Owing to his background, Carnegie was particularly focused on public libraries. At some time he stated a library was the absolute best gift for just a community, because it gave people the ability to improve themselves. His confidence was based on the outcomes of similar gifts from earlier philanthropists. In Baltimore, as an example ,, a library given by Enoch Pratt was utilized by 37,000 people 12 months. Carnegie believed that the relatively few public library patrons were of more value with their community rrn comparison to the masses who chose to not gain benefit from the library.
Carnegie divided his donations to libraries on the retail and wholesale periods. Through the entire retail period, 1886 to 1896, he gave $1,860,869 for 14 endowed buildings in six communities in america. These buildings were actually community centers, containing recreational facilities for example swimming pools and libraries. From the years after 1896, termed as a wholesale period, Carnegie will no longer supported urban multipurpose buildings. Instead he gave $39,172,981 to smaller communities which had limited a chance to access cultural institutions. His gifts provided 1,406 towns with buildings devoted exclusively to libraries. Over half his grants were cheaper than $10,000. Although the vast majority of towns receiving gifts were within the Midwest, altogether 46 states taken advantage of Carnegie’s plan.
Andrew Carnegie stopped making gifts for library construction carrying out a report produced to him by Dr. Alvin Johnson, an economics professor. In 1916 Dr. Johnson visited 100 in the existing Carnegie libraries and studied their social significance, physical aspects, effectiveness, and financial condition. His final report determined that to get really effective, the libraries needed trained personnel. Buildings ended up being provided, the good news is it was time to staff these people with experts who would stimulate active, efficient libraries within their communities. Libraries already promised continued being built until 1923, but after 1919 all financial support was turned to library education.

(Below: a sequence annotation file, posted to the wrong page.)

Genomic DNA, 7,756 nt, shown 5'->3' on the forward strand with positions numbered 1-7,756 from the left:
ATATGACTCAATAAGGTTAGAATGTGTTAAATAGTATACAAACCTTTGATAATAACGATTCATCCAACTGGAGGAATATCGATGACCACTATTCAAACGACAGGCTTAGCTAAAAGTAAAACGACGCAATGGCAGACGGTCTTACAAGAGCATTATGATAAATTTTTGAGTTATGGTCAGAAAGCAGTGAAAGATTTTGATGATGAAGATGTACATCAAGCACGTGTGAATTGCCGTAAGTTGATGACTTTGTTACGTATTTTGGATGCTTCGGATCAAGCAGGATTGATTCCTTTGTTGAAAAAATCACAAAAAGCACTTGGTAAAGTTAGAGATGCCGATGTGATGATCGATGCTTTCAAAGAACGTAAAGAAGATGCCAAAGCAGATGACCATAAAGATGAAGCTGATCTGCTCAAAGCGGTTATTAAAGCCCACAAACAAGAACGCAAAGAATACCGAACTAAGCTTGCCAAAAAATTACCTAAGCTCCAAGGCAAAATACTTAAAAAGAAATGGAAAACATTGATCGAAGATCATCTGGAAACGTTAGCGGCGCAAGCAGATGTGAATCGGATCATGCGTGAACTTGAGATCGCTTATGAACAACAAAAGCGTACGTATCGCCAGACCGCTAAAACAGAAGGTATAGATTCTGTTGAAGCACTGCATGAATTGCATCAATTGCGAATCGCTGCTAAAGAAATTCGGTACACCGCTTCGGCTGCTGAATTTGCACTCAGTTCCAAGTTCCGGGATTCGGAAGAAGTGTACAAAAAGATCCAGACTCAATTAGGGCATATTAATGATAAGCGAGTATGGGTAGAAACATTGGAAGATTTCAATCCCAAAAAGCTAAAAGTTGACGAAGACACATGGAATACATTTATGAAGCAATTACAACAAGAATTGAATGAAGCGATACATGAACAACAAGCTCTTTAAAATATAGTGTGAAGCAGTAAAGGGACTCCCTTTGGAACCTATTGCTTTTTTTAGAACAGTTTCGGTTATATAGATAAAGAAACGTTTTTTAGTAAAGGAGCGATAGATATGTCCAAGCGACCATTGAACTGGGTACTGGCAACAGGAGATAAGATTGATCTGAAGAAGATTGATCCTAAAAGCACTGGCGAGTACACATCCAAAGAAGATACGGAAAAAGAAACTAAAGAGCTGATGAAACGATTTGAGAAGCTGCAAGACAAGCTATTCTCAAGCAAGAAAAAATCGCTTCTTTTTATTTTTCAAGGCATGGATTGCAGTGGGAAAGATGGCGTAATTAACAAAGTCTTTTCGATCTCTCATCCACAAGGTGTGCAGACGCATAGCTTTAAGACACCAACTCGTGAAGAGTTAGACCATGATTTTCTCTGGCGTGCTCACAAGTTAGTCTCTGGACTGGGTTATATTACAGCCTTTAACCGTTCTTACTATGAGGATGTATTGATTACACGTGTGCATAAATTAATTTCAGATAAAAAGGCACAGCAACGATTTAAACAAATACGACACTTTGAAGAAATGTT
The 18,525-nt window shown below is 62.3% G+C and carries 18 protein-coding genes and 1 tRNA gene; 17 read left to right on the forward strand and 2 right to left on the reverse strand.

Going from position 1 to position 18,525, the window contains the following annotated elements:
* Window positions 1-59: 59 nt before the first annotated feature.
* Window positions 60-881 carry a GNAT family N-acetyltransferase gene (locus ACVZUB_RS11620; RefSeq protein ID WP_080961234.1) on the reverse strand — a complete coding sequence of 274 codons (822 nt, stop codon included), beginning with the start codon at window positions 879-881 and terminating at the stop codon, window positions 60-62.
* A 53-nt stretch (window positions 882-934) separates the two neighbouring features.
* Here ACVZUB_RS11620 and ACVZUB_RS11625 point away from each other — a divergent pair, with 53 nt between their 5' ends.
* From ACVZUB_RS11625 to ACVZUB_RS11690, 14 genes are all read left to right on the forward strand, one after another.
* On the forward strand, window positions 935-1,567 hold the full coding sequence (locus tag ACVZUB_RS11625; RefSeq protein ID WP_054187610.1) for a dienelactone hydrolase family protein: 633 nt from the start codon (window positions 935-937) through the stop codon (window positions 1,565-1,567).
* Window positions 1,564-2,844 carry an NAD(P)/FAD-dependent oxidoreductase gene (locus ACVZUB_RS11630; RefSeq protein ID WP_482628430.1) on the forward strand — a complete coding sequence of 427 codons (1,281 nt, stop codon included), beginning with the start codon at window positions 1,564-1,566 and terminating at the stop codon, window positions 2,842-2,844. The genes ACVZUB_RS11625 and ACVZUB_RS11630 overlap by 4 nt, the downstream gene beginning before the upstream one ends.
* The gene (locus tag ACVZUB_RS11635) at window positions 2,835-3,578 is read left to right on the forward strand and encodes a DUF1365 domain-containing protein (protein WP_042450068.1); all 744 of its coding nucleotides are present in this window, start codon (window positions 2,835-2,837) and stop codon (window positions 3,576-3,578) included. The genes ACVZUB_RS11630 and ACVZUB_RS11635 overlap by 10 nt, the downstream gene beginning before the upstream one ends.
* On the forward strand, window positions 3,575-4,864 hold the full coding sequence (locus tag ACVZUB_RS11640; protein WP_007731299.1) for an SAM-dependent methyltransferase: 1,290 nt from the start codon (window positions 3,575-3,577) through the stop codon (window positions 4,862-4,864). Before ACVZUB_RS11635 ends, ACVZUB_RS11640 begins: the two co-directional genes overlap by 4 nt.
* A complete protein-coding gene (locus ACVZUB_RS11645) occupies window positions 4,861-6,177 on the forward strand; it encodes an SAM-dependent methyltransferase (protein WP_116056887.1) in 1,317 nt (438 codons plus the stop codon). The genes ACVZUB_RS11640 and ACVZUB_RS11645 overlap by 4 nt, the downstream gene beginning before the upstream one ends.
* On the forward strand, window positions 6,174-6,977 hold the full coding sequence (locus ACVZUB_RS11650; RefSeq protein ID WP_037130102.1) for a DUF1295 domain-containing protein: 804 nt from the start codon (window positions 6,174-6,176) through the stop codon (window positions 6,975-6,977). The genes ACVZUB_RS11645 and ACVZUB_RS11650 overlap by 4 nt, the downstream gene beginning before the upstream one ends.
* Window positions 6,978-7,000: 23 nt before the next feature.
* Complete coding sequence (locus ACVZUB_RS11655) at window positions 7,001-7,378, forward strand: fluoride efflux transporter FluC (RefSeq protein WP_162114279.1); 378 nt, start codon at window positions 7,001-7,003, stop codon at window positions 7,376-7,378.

When Andrew Carnegie died in 1919 at age 84, he had given nearly one-fourth of his life to causes where by he believed. His gifts to several charities totalled nearly $350 million, almost 90 percent of his fortune. Carnegie regarded all education as an approach to increase people’s lives, and libraries provided an example of his main tools that may help Americans develop a brighter future. Questions for Reading 1 1. How did progress and industrialization affect Carnegie, both as he was young, and down the road? 2. What amount formal education did Carnegie have? What factors contributed to his involvement in books and reading? 3. What did Carnegie believe wealthy people ought to do with their money? Why did he imagine that? Would you agree? 4. How did supporting libraries fit with Carnegie’s past and his awesome beliefs? Reading 1 was compiled from George S. Bobinski, Carnegie Libraries (Chicago: American Library Association, 1969); Andrew Carnegie, Autobiography of Andrew Carnegie, reprint (Boston: Northeastern University Press, 1920 1986); Barry Sears, On your Trail of Carnegie Libraries, Antiques and Collecting (February 1994); Gerald R. Shields, Recycling Buildings for Libraries, Public Libraries (March/April 1994).